Bachelor of Arts, Env. Geography - Simon Fraser University
Master of Resource Management - Simon Fraser University
Supervisor: Dr. Murray Rutherford
Areas of research interest: transboundary environments, water resources, resilience theory, public policy, climate change adaptation, institutional boundary zones, social networks
Project title: Adapting International Water Agreements for Biodiversity Conservation in a Changing Climate
Description: Cedar’s research examines how international freshwater treaties can be adapted to improve species conservation in transboundary basins. These agreements constitute some of the most successful platforms for cooperation in the world, but they are development focused (e.g. hydropower, irrigation) and usually omit environmental values. Those agreements that do contain conservation-oriented measures often limit their focus to avoiding chemical contamination and conserving water supply for human purposes. Other species are rarely acknowledged - their protection is traditionally the domain of domestic regulation, yet when these domestic rules conflict with water treaties, international-scale tensions can arise. Transboundary river basins cover nearly fifty percent of the earth’s land surface and overlap with the ranges of numerous endangered species. Many of these species have cultural, economic and ecological significance, as well as intrinsic value. Is the absence of species conservation measures in freshwater treaties a missed opportunity? The global climate is changing and in many shared river basins new trends in temperature and precipitation foreshadow increased conflicts between development and conservation goals. Where conflict occurs it may scale up to the international level and challenge existing cooperative structures. Such disturbances to transboundary water institutions will be more likely where sufficiently powerful stakeholder groups value endangered species, and when policy windows open for treaty amendment or revision. Cedar’s research considers how to harness the cooperative strengths of existing agreements to prepare for these occasions, and for climate change, by assessing how freshwater treaties can be adapted to include species conservation objectives. He examines institutional, political, legal, ecological and economic dimensions of this problem using an interdisciplinary approach that focuses primarily on the Canada-USA Columbia River Treaty. Cedar aims to understand the opportunities and obstacles for integrating conservation objectives into such agreements, the roles of key policy actors, and the economic basis for including salmon conservation in a revised Columbia River Treaty. Since Canada and the USA must state their intention by 2014 if they plan to terminate or re-negotiate the Treaty in 2024, Cedar’s research is positioned to contribute to these upcoming decisions. [learn more]
Profile: An initial career in tourism management prompted Cedar’s early interest in conflict management and inspired him to pursue training in alternative dispute resolution. Years of immersion in BC’s outdoors both for personal enjoyment and as a kayak guide also instilled a deep environmental ethic that drew Cedar back to school keen to combine his twin passions of dispute resolution and environment. After an undergraduate degree in Environmental Geography, Cedar completed his Masters in Resource and Environmental Management studying environmental dispute resolution in BC land use planning. That experience intensified his longtime fascination with freshwater and his desire to tap the creative potential for innovation that exists at boundary zones. These various passions and interests have culminated in Cedar’s current doctoral work in the Columbia Basin. Cedar is also co-chair of the Water Research Group, a student member of the Planning Institute of British Columbia, the Canadian Institute of Planners, the Canadian Water Resources Association and the International Network for Social Network Analysis, a past researcher for SFU’s Adaptation to Climate Change Team, and a Pacific Institute for Climate Solutions graduate fellow.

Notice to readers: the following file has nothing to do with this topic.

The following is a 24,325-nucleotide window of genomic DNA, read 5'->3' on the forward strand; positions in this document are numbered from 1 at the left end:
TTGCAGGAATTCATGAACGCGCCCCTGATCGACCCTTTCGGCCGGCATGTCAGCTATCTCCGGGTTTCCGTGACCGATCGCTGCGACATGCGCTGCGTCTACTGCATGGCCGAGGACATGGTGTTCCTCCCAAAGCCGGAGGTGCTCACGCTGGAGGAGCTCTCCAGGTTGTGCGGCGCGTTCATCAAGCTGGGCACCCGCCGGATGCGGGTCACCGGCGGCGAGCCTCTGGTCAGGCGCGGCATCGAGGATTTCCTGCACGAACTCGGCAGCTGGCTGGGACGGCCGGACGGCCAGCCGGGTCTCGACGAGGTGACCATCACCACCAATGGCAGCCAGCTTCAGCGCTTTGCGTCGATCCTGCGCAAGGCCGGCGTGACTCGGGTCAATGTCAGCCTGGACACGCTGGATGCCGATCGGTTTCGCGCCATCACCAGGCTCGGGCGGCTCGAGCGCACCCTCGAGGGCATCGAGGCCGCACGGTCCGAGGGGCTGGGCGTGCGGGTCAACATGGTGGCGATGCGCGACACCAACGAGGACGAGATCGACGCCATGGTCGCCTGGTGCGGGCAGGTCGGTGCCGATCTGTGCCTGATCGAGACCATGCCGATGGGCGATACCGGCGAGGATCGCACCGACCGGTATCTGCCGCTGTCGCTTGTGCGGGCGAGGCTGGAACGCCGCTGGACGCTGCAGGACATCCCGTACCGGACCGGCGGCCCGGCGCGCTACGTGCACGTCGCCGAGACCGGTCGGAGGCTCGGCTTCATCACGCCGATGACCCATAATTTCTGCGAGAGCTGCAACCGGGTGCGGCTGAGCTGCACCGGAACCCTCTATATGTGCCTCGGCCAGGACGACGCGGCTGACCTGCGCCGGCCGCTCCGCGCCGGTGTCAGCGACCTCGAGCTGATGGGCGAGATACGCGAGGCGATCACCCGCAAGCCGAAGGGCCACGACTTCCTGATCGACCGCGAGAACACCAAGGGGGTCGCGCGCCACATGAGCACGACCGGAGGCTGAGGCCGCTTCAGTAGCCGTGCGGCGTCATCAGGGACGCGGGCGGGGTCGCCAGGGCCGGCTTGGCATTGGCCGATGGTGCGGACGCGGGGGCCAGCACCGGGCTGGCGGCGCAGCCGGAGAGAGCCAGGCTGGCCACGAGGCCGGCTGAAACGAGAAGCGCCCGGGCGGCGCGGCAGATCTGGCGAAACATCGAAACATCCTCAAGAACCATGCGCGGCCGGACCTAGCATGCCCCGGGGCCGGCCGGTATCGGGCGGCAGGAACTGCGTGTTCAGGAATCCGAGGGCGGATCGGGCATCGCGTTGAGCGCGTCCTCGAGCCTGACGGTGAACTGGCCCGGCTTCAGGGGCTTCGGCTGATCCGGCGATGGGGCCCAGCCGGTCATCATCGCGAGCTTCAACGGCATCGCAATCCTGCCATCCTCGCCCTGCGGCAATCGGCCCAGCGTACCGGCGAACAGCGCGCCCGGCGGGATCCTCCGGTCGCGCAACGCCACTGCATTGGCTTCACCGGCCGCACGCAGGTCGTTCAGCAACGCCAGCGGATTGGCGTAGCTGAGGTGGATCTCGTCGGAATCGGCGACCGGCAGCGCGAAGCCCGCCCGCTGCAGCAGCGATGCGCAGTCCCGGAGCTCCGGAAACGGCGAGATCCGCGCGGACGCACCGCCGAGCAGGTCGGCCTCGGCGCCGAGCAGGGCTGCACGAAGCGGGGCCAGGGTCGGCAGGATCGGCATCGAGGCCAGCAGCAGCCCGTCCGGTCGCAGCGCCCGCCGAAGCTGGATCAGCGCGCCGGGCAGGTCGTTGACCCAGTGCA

2013 Canadian Pacific/Teck Resources Award for Environmental Innovation; 2011-2013 SSHRC Joseph Armand Bombardier Canada Graduate Scholarship (PhD); 2010 Pacific Institute for Climate Solutions Graduate Fellowship (PhD); 2008 SSHRC Joseph Armand Bombardier Scholarship (Masters); 2008 Silverhill Institute of Environmental Research and Conservation Major Grant
Morton, C. 2009. Evaluating Collaborative Planning: A Case Study of the Morice Land and Resource Management Plan. M.R.M. research project no. 482, School of Resource and Environmental Management. Burnaby, BC: Simon Fraser University.
Peer Reviewed Publications:
Morton, C., Gunton, T. I. and Day, J.C. 2012. Engaging aboriginal populations in collaborative planning: an evaluation of a two-tiered collaborative planning model for land and resource management. Journal of Environmental Planning and Management 55(4).
Morton, C. 2010. Book review [Review of the book: Public participation and better environmental decisions - The promise and limits of participatory processes for the quality of environmentally related decision-making]. Policy Sciences 44.